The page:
Revisiting Slotted ALOHA: Density Adaptation in FANETs

Eroglu A. , ONUR E.

WIRELESS PERSONAL COMMUNICATIONS, 2021 (Journal Indexed in SCI) identifier identifier

  • Publication Type: Article / Article
  • Publication Date: 2021
  • Doi Number: 10.1007/s11277-021-09428-6
  • Keywords: FANETs, UAV density estimation, Density-adaptive networking, Channel utilization, Slotted ALOHA protocol, RANDOM-ACCESS, SYSTEMS, COMMUNICATION, PERFORMANCE, PROTOCOL, DESIGN, SCHEME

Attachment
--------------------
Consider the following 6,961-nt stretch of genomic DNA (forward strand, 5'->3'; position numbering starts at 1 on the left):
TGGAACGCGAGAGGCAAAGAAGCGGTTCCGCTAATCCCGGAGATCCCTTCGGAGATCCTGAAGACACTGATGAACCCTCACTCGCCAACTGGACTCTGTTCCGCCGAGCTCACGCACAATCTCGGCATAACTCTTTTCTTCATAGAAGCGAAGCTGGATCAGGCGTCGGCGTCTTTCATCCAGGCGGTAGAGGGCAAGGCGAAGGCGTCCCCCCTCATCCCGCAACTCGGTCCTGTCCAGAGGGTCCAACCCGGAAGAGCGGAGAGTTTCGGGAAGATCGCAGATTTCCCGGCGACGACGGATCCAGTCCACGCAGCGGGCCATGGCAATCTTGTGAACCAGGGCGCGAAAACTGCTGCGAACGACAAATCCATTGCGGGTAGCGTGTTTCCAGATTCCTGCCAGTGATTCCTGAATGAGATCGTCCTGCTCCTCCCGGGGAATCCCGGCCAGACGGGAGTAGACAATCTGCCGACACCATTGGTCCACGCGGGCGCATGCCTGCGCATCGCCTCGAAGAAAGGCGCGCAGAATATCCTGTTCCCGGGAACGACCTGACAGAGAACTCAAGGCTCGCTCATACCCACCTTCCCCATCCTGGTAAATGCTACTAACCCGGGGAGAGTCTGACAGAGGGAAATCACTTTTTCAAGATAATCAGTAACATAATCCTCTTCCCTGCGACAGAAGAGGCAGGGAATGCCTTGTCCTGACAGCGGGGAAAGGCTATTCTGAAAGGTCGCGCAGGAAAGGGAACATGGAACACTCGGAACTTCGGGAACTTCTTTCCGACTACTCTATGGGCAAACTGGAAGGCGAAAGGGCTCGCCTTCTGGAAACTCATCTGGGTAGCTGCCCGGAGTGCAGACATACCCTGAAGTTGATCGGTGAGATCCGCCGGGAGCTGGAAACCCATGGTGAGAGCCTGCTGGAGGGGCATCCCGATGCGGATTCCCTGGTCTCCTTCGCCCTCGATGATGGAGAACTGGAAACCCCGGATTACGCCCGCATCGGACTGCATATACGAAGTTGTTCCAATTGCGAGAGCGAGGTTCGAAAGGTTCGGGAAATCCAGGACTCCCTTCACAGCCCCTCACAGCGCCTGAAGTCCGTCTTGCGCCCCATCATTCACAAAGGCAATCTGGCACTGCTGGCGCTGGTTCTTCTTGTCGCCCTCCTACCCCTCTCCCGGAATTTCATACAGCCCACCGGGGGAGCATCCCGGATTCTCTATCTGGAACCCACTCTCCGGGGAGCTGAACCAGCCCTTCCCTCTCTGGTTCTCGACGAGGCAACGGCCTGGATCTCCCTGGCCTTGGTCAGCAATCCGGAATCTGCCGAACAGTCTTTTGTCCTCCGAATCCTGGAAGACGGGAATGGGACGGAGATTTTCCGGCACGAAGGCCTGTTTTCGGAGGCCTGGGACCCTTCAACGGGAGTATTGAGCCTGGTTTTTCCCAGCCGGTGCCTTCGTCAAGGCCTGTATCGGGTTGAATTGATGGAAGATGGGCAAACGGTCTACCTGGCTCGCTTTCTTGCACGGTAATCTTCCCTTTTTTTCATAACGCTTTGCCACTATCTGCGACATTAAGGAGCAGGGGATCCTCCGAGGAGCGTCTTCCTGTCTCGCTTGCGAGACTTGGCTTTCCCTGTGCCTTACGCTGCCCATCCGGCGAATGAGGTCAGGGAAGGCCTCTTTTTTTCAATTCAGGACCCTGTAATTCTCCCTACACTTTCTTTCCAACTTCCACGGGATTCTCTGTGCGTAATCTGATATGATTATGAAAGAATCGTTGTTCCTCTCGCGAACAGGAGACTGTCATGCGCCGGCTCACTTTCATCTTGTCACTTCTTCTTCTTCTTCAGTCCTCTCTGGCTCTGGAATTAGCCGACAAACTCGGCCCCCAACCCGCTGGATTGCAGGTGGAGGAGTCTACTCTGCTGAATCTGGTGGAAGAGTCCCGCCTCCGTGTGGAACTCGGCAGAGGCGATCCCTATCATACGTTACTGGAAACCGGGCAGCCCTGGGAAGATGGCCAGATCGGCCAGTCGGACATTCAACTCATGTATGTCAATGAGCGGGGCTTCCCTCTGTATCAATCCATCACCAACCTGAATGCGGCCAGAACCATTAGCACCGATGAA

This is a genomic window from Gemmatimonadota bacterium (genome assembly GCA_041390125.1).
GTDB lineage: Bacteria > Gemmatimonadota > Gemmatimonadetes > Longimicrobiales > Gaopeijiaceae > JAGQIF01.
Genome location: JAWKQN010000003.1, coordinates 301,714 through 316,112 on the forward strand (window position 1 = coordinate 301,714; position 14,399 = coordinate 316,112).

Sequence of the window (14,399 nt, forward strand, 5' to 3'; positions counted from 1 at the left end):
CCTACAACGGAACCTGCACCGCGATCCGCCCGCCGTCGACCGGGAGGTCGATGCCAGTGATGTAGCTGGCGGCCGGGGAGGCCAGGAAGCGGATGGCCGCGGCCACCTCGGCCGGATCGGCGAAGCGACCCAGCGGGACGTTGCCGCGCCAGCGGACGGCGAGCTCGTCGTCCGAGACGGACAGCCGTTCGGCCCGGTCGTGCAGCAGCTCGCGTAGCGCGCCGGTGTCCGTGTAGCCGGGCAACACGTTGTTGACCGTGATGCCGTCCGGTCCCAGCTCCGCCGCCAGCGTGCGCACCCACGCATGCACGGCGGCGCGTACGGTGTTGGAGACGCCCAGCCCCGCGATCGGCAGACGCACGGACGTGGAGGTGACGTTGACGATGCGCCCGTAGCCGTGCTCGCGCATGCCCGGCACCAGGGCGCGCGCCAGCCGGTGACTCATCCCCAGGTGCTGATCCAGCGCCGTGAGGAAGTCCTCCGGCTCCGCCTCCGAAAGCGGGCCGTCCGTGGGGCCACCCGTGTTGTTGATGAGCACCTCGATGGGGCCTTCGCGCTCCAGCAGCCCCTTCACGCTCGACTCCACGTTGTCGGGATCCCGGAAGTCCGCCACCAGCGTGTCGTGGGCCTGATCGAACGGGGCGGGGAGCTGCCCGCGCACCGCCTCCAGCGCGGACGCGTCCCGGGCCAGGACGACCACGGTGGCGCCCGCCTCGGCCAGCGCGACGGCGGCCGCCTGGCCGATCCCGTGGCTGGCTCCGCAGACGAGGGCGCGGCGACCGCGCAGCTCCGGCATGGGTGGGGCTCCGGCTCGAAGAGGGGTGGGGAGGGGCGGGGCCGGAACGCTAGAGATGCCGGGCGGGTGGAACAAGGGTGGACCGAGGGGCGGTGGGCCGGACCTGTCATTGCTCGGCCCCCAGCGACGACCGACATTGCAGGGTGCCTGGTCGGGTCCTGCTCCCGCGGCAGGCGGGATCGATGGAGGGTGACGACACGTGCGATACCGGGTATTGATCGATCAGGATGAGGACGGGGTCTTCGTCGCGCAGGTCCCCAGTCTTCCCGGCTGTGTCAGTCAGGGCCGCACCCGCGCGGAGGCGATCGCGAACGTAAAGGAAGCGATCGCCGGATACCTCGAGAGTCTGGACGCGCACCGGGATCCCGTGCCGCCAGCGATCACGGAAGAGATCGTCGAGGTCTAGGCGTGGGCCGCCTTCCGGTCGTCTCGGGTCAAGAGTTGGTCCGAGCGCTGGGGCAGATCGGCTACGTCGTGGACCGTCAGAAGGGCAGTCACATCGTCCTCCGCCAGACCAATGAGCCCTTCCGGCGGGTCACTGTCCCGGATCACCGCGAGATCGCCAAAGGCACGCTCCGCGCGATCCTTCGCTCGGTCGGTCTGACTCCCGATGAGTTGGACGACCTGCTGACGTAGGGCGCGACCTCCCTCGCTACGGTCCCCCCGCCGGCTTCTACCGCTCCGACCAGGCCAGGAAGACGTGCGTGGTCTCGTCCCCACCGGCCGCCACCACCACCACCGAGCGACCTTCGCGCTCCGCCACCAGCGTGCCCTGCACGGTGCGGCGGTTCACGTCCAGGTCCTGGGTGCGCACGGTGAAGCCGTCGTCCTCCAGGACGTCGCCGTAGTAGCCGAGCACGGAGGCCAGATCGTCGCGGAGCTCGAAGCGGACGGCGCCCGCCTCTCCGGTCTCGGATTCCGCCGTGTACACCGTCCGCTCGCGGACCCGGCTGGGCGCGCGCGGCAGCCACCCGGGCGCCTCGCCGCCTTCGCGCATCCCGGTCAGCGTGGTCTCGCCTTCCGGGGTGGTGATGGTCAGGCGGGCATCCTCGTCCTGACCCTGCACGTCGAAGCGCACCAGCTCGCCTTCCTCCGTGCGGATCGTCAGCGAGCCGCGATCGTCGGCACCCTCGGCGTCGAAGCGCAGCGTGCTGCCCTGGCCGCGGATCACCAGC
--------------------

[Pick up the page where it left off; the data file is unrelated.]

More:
Unmanned aerial vehicles have been widely used in many areas of life. They communicate with each other or infrastructure to provide ubiquitous coverage or assist cellular and sensor networks. They construct flying ad hoc networks. One of the most significant problems in such networks is communication among them over a shared medium. Using random channel access techniques is a useful solution. Another important problem is that the variations in the density of these networks impact the quality of service and introduce many challenges. This paper presents a novel density-aware technique for flying ad hoc networks. We propose Density-aware Slotted ALOHA Protocol that utilizes slotted ALOHA with a dynamic random access probability determined using network density in a distributed fashion. Compared to the literature, this paper concentrates on proposing a three-dimensional, easily traceable model and stabilize the channel utilization performance of slotted ALOHA with an optimized channel access probability to its maximum theoretical level, 1/e, where e is the Euler's number. Monte-Carlo simulation results validate the proposed approach leveraging aggregate interference density estimator under the simple path-loss model. We compare our protocol with two existing protocols, which are Slotted ALOHA and Stabilized Slotted ALOHA. Comparison results show that the proposed protocol has 36.78% channel utilization performance; on the other hand, the other protocols have 24.74% and 30.32% channel utilization performances, respectively. Considering the stable results and accuracy, this model is practicable in highly dynamic networks even if the network is sparse or dense under higher mobility and reasonable non-uniform deployments.